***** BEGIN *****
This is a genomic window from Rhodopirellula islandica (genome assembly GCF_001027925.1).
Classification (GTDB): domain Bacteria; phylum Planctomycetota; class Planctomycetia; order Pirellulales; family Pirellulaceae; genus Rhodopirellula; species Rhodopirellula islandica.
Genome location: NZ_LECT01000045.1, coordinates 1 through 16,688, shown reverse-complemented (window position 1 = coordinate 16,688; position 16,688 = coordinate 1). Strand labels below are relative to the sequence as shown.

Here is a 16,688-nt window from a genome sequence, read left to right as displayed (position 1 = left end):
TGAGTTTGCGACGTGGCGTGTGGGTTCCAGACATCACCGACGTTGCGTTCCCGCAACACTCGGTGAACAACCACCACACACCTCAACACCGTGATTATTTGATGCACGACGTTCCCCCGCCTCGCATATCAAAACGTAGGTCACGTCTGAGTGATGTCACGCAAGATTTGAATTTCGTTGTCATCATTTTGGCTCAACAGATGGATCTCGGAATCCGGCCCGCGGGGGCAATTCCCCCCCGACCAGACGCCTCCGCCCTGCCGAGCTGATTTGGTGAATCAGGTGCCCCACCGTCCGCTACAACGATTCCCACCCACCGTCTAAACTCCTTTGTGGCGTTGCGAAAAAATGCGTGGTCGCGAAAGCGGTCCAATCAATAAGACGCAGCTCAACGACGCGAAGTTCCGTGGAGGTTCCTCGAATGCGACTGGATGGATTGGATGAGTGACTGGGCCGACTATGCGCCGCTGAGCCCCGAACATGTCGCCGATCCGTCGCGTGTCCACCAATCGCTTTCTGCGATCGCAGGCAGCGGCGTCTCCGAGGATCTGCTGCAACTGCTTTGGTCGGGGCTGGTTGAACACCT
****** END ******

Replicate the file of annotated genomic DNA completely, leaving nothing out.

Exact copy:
This is a genomic window from Rhodopirellula islandica (genome assembly GCF_001027925.1).
Classification (GTDB): domain Bacteria; phylum Planctomycetota; class Planctomycetia; order Pirellulales; family Pirellulaceae; genus Rhodopirellula; species Rhodopirellula islandica.
Genome location: NZ_LECT01000045.1, coordinates 1 through 16,688, shown reverse-complemented (window position 1 = coordinate 16,688; position 16,688 = coordinate 1). Strand labels below are relative to the sequence as shown.

Here is a 16,688-nt window from a genome sequence, read left to right as displayed (position 1 = left end):
TGAGTTTGCGACGTGGCGTGTGGGTTCCAGACATCACCGACGTTGCGTTCCCGCAACACTCGGTGAACAACCACCACACACCTCAACACCGTGATTATTTGATGCACGACGTTCCCCCGCCTCGCATATCAAAACGTAGGTCACGTCTGAGTGATGTCACGCAAGATTTGAATTTCGTTGTCATCATTTTGGCTCAACAGATGGATCTCGGAATCCGGCCCGCGGGGGCAATTCCCCCCCGACCAGACGCCTCCGCCCTGCCGAGCTGATTTGGTGAATCAGGTGCCCCACCGTCCGCTACAACGATTCCCACCCACCGTCTAAACTCCTTTGTGGCGTTGCGAAAAAATGCGTGGTCGCGAAAGCGGTCCAATCAATAAGACGCAGCTCAACGACGCGAAGTTCCGTGGAGGTTCCTCGAATGCGACTGGATGGATTGGATGAGTGACTGGGCCGACTATGCGCCGCTGAGCCCCGAACATGTCGCCGATCCGTCGCGTGTCCACCAATCGCTTTCTGCGATCGCAGGCAGCGGCGTCTCCGAGGATCTGCTGCAACTGCTTTGGTCGGGGCTGGTTGAACACCT